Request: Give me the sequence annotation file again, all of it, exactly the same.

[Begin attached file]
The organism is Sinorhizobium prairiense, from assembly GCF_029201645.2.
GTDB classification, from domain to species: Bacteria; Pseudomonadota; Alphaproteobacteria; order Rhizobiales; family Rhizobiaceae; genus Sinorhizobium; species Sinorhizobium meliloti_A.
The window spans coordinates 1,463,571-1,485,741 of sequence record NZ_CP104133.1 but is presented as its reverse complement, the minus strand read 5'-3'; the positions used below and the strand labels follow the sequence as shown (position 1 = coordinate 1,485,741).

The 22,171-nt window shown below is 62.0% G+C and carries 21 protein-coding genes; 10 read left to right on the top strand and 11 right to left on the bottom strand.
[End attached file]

The organism is Sinorhizobium prairiense, from assembly GCF_029201645.2.
GTDB classification, from domain to species: Bacteria; Pseudomonadota; Alphaproteobacteria; order Rhizobiales; family Rhizobiaceae; genus Sinorhizobium; species Sinorhizobium meliloti_A.
The window spans coordinates 1,463,571-1,485,741 of sequence record NZ_CP104133.1 but is presented as its reverse complement, the minus strand read 5'-3'; the positions used below and the strand labels follow the sequence as shown (position 1 = coordinate 1,485,741).

The 22,171-nt window shown below is 62.0% G+C and carries 21 protein-coding genes; 10 read left to right on the top strand and 11 right to left on the bottom strand.